What kind of double standard Liberal Party is this? Attack George Bush and members are out. Call a woman, an MP, “dumb blonde bimbo” and advocate for charter rights to be taken away and members are in.

Could the Deputy Prime Minister explain why attacking George Bush is bad and attacking women and equality is okay?

Liberal Party of CanadaOral Question Period

11:45 a.m.

Edmonton Centre Alberta

Liberal

Anne McLellan LiberalDeputy Prime Minister and Minister of Public Safety and Emergency Preparedness

Mr. Speaker, first, the comments that were made were completely unacceptable. That point was made plain by the Prime Minister. No one on this side of the House supports or condones the making of those comments.

The hon. member in question did apologize for the making of those comments. However, let there be no misunderstanding, no one condones or accepts those comments on this side of the House.

Liberal Party of CanadaOral Question Period

11:45 a.m.

NDP

Judy Wasylycia-Leis NDP Winnipeg North, MB

Mr. Speaker, it is time for the Liberals to take responsibility. The MP who attacked George Bush apologized, but she was kicked out anyway. The MP who attacked women and who openly advocated charter rights being stripped away is still there. Worse, the Prime Minister has cut a deal with him that delays the very equality that Liberals pretend to want.

Again, what kind of Liberal Party is this? Why is it when Liberals attack Bush, they are kicked out, but when they attack women and equality, they get to stay?

Liberal Party of CanadaOral Question Period

11:45 a.m.

Edmonton Centre Alberta

Liberal

Anne McLellan LiberalDeputy Prime Minister and Minister of Public Safety and Emergency Preparedness

Mr. Speaker, I do not quite understand what the hon. member does not understand about what I just said, which is the following.

The Prime Minister, no one on this side of the House accepts or condones the comments made by the hon. member in question. The Prime Minister made that plain yesterday. The hon. member apologized.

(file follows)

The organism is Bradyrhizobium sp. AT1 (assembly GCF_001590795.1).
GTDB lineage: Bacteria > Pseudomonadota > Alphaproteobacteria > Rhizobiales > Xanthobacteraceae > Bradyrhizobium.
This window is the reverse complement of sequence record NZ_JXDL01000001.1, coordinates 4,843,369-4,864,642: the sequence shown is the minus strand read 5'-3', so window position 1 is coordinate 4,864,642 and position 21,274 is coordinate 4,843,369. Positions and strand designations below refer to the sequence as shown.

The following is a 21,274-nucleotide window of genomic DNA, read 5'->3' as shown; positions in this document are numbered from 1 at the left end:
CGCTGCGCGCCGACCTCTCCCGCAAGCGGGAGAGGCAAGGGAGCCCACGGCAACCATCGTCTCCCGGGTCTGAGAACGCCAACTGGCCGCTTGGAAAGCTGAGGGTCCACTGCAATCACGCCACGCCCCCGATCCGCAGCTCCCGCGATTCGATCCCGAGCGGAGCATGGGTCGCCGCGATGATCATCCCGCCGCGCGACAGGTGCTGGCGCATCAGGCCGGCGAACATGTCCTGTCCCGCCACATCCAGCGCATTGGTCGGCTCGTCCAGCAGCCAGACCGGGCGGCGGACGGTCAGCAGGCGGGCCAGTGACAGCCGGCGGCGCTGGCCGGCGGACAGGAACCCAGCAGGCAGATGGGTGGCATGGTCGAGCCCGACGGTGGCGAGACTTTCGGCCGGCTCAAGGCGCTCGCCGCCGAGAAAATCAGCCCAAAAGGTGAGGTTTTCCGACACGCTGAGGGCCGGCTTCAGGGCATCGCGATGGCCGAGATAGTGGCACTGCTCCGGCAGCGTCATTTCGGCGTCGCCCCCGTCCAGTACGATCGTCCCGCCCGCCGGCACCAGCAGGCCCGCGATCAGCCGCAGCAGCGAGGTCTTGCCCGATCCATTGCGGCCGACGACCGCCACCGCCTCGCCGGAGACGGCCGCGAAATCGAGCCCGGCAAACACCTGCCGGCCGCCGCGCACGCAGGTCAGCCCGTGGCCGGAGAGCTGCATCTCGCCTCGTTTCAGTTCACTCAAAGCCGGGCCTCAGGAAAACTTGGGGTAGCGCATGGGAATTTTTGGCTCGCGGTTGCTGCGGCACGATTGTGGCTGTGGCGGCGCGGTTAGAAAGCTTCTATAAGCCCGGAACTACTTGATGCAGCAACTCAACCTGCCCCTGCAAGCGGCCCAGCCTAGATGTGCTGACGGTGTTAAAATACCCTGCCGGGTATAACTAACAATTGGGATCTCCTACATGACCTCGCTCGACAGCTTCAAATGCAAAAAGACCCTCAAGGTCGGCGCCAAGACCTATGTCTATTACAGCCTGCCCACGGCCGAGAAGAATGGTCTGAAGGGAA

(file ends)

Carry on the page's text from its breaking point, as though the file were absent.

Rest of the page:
I think that is the end of the matter. The case is closed.

Grain TransportationOral Question Period

11:45 a.m.

Conservative

David Anderson Conservative Cypress Hills—Grasslands, SK

Mr. Speaker, the government screws up everything it touches. It owns 13,000 hopper cars which it has decided to dispose of, but it will not hold an open procurement process. Originally, the Liberals said that they would only deal with one group. Now a second Liberal friendly organization has the opportunity to buy cars. All the other producer groups are completely frozen out.

What is going on here? What is the minister trying to hide as he disposes of a $200 million asset?

Grain TransportationOral Question Period

11:45 a.m.

Outremont Québec

Liberal

Jean Lapierre LiberalMinister of Transport

Mr. Speaker, we have been very open and transparent on this deal. We said that we would start negotiations and discussions with the FRCC. We said that we were biased toward the farmers and we would start negotiations to see if we could make a deal for the betterment of Canada and for the betterment of the farming community and that of the transportation system. This is how we will deal with it.

ForestryOral Question Period

April 15th, 2005 / 11:45 a.m.

Conservative

Dick Harris Conservative Cariboo—Prince George, BC

Mr. Speaker, British Columbia asked the government for $1 billion to $1.5 billion over 10 to 15 years to help mitigate its pine beetle disaster. Knowing full well the magnitude of the beetle crisis in B.C., the Liberals have offered B.C. less than 10% of the money that is needed with no guarantees to the future.

I want to ask the Minister of Industry, British Columbia's senior minister, why is the government so intent on shortchanging British Columbia over and over again?

ForestryOral Question Period

11:45 a.m.

Edmonton Centre Alberta

Liberal

Anne McLellan LiberalDeputy Prime Minister and Minister of Public Safety and Emergency Preparedness

Mr. Speaker, it is far from shortchanging the province of British Columbia as it relates to the challenge of the mountain pine beetle. The government has provided some $100 million to the province of British Columbia to help deal with the challenge of the mountain pine beetle.

Nobody on this side of the House needs to take lessons from those guys in relation to the challenge of the mountain pine beetle. The Department of Natural Resources has been working with its counterparts in British Columbia for years on this challenge and we have come to the table--

ForestryOral Question Period

11:50 a.m.

The Speaker

The hon. member for Leeds--Grenville.